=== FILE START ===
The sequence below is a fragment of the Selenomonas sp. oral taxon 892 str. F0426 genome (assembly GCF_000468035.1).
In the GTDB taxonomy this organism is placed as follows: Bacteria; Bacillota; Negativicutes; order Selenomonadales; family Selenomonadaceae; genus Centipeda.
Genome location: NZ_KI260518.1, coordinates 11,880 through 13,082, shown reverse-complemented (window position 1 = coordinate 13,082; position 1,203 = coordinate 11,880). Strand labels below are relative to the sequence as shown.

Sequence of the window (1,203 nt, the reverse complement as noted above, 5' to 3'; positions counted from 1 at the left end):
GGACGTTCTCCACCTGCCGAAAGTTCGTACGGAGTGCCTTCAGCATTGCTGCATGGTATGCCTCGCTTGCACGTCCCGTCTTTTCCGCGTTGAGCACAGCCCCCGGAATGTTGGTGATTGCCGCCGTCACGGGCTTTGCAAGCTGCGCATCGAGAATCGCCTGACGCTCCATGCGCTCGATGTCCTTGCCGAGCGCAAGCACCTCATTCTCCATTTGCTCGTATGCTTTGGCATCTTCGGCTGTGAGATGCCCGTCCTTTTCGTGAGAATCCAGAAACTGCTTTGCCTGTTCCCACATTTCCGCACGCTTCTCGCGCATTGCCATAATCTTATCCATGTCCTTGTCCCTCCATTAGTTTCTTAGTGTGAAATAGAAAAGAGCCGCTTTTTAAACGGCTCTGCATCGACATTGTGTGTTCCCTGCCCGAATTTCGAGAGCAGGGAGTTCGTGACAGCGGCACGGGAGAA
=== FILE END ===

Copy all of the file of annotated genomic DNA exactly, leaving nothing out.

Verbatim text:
The sequence below is a fragment of the Selenomonas sp. oral taxon 892 str. F0426 genome (assembly GCF_000468035.1).
In the GTDB taxonomy this organism is placed as follows: Bacteria; Bacillota; Negativicutes; order Selenomonadales; family Selenomonadaceae; genus Centipeda.
Genome location: NZ_KI260518.1, coordinates 11,880 through 13,082, shown reverse-complemented (window position 1 = coordinate 13,082; position 1,203 = coordinate 11,880). Strand labels below are relative to the sequence as shown.

Sequence of the window (1,203 nt, the reverse complement as noted above, 5' to 3'; positions counted from 1 at the left end):
GGACGTTCTCCACCTGCCGAAAGTTCGTACGGAGTGCCTTCAGCATTGCTGCATGGTATGCCTCGCTTGCACGTCCCGTCTTTTCCGCGTTGAGCACAGCCCCCGGAATGTTGGTGATTGCCGCCGTCACGGGCTTTGCAAGCTGCGCATCGAGAATCGCCTGACGCTCCATGCGCTCGATGTCCTTGCCGAGCGCAAGCACCTCATTCTCCATTTGCTCGTATGCTTTGGCATCTTCGGCTGTGAGATGCCCGTCCTTTTCGTGAGAATCCAGAAACTGCTTTGCCTGTTCCCACATTTCCGCACGCTTCTCGCGCATTGCCATAATCTTATCCATGTCCTTGTCCCTCCATTAGTTTCTTAGTGTGAAATAGAAAAGAGCCGCTTTTTAAACGGCTCTGCATCGACATTGTGTGTTCCCTGCCCGAATTTCGAGAGCAGGGAGTTCGTGACAGCGGCACGGGAGAA